The infinitely recyclable aluminum can ranks high for sustainability

Aluminum can recycling

Aluminum cans are the shiny face of successful recycling. In fact, they’re the “most sustainable beverage package on virtually every measure,” according to a report by two industry groups. “The Aluminum Can Advantage — Key Sustainability Performance Indicators for the Aluminum Can,” was released last year by the Aluminum Association and the Can Manufacturers Institute.

Aluminums cans are infinitely recyclable. They can be back on the shelf as a new product in just 60 days after entering the recycling system. And they’re worth more to recyclers, too — almost 300 percent more per ton, in fact, than plastic or glass.

“When a city takes trash to recover recyclable goodies,” explains Mark E. Schlesinger, a professor of metals at Missouri University of Science and Technology, “cans are 1.5 to 2 percent of the trash but 25 to 30 percent of income they receive coming back.” Aluminum can recycling is a great financial resource for municipal recycling programs because of the high return for cans compared to other recyclables.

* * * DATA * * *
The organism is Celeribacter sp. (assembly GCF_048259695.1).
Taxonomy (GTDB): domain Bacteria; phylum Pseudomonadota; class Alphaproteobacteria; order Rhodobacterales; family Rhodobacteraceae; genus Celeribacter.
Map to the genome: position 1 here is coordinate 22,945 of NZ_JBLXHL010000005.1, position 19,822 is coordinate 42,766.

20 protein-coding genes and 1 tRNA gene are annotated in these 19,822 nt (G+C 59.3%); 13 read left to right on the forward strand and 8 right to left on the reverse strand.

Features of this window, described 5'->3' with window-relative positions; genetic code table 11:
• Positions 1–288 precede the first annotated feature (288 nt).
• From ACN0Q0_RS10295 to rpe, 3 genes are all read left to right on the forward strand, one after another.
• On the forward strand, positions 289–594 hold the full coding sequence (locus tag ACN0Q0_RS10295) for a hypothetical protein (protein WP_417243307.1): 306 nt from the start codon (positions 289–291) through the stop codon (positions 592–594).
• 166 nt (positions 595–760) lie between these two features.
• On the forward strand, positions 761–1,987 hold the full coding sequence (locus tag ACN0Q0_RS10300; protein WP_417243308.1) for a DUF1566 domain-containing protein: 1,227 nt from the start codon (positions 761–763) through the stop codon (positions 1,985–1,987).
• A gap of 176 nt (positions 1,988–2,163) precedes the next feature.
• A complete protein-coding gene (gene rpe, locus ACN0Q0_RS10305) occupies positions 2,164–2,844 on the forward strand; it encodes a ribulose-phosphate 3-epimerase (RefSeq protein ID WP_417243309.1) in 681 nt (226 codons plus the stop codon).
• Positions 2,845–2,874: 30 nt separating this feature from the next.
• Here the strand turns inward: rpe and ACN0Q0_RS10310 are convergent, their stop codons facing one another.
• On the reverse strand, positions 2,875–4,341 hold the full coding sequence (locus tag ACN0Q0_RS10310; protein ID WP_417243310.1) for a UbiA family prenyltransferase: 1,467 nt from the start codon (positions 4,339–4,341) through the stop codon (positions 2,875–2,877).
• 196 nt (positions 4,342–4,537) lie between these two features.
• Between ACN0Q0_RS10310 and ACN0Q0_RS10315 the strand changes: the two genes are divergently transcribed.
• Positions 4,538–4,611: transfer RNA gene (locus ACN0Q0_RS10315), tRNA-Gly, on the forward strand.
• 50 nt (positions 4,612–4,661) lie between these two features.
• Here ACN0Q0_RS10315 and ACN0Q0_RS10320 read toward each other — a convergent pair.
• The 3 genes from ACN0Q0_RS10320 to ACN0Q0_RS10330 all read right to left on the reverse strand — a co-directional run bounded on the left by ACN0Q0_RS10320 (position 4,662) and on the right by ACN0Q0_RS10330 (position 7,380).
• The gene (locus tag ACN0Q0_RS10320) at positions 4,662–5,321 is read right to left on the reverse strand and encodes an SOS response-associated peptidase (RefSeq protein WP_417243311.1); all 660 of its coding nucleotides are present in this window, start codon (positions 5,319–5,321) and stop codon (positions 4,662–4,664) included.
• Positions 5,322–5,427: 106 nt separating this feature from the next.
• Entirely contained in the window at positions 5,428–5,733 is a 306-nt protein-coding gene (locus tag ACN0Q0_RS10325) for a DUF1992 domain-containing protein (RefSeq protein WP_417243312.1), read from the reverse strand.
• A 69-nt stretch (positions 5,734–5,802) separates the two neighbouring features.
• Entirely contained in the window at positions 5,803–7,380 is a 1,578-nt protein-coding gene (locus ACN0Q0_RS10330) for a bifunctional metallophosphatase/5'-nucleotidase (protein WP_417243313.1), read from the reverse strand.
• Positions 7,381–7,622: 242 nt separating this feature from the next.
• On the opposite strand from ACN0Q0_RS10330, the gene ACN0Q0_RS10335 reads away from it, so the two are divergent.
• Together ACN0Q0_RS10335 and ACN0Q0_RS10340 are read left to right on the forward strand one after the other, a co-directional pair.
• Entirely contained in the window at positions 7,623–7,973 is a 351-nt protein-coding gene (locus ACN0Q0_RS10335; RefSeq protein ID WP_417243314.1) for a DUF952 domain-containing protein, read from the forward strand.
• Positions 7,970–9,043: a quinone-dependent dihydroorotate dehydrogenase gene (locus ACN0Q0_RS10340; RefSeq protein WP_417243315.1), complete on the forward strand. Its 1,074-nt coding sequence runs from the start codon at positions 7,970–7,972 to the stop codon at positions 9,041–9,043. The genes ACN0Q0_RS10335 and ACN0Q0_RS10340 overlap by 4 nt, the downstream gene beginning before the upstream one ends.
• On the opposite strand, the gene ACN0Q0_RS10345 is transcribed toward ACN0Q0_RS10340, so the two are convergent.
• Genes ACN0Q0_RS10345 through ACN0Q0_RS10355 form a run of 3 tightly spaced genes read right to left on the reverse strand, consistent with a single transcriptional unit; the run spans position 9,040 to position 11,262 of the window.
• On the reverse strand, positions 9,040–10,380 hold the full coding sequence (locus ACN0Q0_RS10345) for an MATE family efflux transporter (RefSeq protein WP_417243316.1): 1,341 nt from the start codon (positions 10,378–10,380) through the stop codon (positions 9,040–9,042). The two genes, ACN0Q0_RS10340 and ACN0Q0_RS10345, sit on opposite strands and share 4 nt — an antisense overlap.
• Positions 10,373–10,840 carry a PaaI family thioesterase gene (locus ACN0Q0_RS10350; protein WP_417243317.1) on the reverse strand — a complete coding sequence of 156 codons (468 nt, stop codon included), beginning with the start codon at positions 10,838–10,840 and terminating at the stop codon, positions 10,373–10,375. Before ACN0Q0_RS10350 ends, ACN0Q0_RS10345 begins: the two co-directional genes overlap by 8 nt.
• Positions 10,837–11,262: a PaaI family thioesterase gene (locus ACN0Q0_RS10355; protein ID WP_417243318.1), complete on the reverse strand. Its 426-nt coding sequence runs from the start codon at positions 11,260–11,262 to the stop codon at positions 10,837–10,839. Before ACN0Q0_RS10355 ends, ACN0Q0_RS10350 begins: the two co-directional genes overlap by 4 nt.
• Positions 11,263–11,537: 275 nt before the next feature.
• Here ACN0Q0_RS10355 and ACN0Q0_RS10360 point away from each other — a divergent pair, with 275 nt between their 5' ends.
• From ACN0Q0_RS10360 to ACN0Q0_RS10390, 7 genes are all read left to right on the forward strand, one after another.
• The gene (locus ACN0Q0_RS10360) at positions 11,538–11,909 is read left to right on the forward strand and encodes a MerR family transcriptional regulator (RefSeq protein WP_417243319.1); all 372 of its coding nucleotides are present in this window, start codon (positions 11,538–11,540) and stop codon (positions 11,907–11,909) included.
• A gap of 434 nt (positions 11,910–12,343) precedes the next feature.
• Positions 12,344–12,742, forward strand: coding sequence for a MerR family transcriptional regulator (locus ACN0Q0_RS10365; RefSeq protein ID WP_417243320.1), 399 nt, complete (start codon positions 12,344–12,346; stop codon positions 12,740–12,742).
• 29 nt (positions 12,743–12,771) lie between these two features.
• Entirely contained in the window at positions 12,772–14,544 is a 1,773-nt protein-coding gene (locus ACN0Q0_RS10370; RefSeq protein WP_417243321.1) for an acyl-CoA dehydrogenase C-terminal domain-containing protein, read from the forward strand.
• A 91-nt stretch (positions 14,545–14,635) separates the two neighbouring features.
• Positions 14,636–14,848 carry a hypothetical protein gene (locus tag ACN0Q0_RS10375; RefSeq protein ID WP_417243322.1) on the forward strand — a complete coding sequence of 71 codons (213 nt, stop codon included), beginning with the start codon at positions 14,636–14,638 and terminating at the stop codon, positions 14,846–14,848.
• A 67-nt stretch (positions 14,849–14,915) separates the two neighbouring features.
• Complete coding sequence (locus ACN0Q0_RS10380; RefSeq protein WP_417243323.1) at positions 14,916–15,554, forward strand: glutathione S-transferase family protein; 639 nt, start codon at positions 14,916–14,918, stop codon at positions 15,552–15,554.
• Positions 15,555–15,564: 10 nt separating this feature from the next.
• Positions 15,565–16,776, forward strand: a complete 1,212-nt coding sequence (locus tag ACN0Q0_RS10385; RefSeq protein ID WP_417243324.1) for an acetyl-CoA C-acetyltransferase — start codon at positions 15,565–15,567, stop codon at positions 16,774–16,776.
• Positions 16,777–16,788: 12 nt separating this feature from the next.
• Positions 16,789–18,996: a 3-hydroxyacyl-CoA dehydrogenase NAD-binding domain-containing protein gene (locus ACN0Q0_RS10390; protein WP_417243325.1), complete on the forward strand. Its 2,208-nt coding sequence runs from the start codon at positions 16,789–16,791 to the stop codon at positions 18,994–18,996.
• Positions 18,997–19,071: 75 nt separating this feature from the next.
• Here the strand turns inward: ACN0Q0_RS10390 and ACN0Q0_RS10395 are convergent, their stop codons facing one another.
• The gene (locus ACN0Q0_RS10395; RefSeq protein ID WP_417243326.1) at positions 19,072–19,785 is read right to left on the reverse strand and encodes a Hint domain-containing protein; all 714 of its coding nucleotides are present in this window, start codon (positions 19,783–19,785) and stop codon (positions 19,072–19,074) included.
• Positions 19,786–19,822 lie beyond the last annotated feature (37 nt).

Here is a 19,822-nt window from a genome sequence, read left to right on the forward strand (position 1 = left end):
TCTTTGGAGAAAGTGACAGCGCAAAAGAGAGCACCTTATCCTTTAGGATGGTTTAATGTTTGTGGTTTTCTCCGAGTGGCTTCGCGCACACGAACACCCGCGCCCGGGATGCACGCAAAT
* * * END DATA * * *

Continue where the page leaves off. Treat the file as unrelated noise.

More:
A few statistics from the report shed light on how crucial aluminum cans are for recycling:

  • The aluminum industry recycles two cans for every three it ships in the United States.
  • The industry recycling rate in 2014 was 66.5 percent — that’s 59.3 billion aluminum cans that avoided the landfill.
  • The aluminum can recycling rate for consumers went up nearly two points, to 56.7 percent, in 2014.
  • Aluminum cans are the most recycled beverage container in the U.S.
  • Many aluminum cans get turned right back into aluminum cans. An aluminum can contains more than three times (approximately 70 percent) the recycled content of a glass or plastic beverage container.
  • Compared to new aluminum production, it takes only 8 percent of the energy to produce aluminum from recycled material.

The report also points out that at least 40 billion cans — or $800 million worth of aluminum — are still being dumped into landfills every year.